While a smattering of games kicked off last week, the college football season, such as it is, kicked off in earnest this weekend.
As the Pac-12 Conference continues to be sidelined until at least Jan. 1 (probably) and the Big Ten seesaws while facing pressure from some of its highest-profile coaches to rethink their fall postponement, teams from the ACC and Big 12 kicked off on Saturday, with the SEC getting ready for its kickoff in two weeks.
For better or worse, and with the coronavirus pandemic still breaking out on college campuses and scuttling games, college football is back.
It won’t be back soon enough for Buffaloes fans, though the Pac-12’s recent agreement with the Quidel Corporation to provide instant test results at least opens the door to hope the Buffs will back at Folsom Field before Jan. 1. The even better news from that Sept. 3 announcement? There is a good chance Buffaloes basketball — which has a much greater chance to compete for a Pac-12 title and a postseason berth than their football compatriots — is likely to be back in action before Jan. 1.
The plan for the basketball season is expected to be resolved on Wednesday during the latest NCAA Division I Council meeting. It has been widely reported the past few weeks the NCAA is looking at a start date for basketball among three dates in late November and early December, with a tip-off around Nov. 25 seemingly having the inside track.
Particularly in light of the disjointed schedule unfolding for college football, and the likely possibility of the Pac-12 being left out of whatever football championship scenario eventually unfolds, expect the league to fall in line with whatever plan the NCAA comes up with for basketball.
Basketball has an opportunity to get this right, and avoid the puzzle-with-half-the-pieces-missing situation that is the 2020 college football season. On Friday, Memphis paused all football activities after a coronavirus outbreak, putting its game next Friday at Houston in jeopardy. On Saturday morning, the Virginia-Virginia Tech game scheduled for next week was postponed due to COVID-19 concerns.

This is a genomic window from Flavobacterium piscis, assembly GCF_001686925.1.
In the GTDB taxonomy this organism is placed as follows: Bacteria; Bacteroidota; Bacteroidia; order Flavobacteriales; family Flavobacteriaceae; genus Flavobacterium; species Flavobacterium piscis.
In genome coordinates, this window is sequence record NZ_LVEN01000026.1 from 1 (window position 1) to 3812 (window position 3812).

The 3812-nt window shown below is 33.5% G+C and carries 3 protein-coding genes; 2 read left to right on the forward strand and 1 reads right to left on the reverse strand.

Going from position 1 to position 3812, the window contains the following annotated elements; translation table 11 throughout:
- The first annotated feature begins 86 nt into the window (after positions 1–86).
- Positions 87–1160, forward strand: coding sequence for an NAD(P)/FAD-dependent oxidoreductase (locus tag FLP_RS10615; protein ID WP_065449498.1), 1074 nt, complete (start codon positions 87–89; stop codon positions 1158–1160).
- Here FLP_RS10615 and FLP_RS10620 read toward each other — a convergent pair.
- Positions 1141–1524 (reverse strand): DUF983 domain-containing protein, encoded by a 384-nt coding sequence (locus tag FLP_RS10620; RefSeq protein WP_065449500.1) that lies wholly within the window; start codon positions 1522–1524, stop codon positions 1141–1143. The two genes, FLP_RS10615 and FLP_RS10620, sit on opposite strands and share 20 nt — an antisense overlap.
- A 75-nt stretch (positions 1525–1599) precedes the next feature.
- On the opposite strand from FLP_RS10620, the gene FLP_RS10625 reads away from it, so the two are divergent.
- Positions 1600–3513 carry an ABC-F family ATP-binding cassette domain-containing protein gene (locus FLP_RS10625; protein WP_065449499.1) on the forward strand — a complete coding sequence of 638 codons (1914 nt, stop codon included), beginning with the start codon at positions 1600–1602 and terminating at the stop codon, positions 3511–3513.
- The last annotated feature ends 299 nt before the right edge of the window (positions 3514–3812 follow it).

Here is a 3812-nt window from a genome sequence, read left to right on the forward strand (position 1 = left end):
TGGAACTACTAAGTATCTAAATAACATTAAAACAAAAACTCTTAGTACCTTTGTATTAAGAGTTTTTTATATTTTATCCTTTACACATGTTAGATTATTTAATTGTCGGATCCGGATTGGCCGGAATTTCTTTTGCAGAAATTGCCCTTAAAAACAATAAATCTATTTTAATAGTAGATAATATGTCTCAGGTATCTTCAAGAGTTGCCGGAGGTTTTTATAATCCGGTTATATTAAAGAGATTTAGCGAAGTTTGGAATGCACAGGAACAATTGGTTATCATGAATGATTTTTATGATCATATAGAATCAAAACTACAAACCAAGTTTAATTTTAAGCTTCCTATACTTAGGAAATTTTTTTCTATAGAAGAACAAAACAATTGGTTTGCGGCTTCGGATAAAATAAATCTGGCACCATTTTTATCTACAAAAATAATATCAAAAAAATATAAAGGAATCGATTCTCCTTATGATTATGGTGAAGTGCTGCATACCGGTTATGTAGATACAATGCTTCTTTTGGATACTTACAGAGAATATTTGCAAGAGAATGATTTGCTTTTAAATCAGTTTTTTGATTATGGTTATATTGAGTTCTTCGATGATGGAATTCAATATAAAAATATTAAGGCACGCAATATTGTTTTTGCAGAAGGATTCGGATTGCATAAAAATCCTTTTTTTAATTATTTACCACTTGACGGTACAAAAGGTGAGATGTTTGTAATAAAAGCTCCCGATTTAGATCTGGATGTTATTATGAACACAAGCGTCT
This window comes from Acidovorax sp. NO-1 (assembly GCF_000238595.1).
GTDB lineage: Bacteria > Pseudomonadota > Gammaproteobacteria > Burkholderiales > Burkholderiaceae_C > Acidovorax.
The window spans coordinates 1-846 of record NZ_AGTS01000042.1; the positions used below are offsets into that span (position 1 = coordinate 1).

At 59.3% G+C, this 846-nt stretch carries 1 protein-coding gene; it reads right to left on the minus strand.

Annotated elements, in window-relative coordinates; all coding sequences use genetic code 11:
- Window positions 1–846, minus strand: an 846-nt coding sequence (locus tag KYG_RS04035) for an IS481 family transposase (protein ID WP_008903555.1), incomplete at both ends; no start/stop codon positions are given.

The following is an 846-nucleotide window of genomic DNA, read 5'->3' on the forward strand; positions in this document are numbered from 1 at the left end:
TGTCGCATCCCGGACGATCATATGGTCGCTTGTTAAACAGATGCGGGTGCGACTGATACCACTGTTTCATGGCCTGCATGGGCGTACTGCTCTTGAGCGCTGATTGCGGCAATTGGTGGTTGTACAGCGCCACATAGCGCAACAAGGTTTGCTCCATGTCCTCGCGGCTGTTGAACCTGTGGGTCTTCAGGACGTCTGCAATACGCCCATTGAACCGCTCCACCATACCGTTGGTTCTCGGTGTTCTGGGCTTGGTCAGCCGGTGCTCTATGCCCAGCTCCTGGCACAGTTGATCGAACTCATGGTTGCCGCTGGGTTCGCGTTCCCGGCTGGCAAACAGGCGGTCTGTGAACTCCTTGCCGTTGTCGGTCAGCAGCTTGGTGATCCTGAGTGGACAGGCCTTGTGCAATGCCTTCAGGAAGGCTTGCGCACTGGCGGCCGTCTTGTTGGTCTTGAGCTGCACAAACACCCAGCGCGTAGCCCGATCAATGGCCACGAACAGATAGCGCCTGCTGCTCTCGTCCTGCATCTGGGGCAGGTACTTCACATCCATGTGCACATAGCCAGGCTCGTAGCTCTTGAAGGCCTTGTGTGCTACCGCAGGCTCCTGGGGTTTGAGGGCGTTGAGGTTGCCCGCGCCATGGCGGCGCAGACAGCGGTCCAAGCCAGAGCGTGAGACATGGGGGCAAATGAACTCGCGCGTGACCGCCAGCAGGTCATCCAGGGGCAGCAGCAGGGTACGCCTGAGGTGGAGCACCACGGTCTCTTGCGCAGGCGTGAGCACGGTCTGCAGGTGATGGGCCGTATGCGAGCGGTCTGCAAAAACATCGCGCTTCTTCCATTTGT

Obviously the coronavirus will continue to call the shots, and even basketball cannot expect to resume without a hiccup or two along the way. Yet given the sport’s ability (unlike football) to play multiple games in a relatively short window, even a few hiccups like a canceled game here or there can be much more easily built into the schedule. Here’s hoping whatever plan is unveiled this week by the NCAA includes that sort of flexibility.
For Buffs fans, any shortened or compromised basketball season would be a cruel blow. To take nothing away from the rabid fan base following the CU football program, or the enormous frustration the players must have felt Saturday while watching games from their couches, but the Buffs hardly were expected to compete for a Pac-12 title in Karl Dorrell’s first season. The men’s basketball team should have that opportunity.
McKinley Wright IV is getting ready for his senior season and will leave CU as one of the best four-year players in program history. Homegrown sharpshooter D’Shawn Schwartz is zeroing in on the 1,000-point mark for his career. The addition of Tulsa graduate transfer Jeriah Horne, the unleashing of redshirt freshman guard Keeshawn Barthelemy, and the influx of true freshmen Dominique Clifford, Luke O’Brien, Jabari Walker, and Tristan da Silva gives coach Tad Boyle a roster as deep as any team in the league.
It has been a unique sports bonanza in recent weeks, with the delayed NHL and NBA playoffs unfolding alongside the truncated MLB season as well as the kickoff of college football. The NFL is here, too. Cross your fingers for more. Come Wednesday, college basketball might officially be on deck.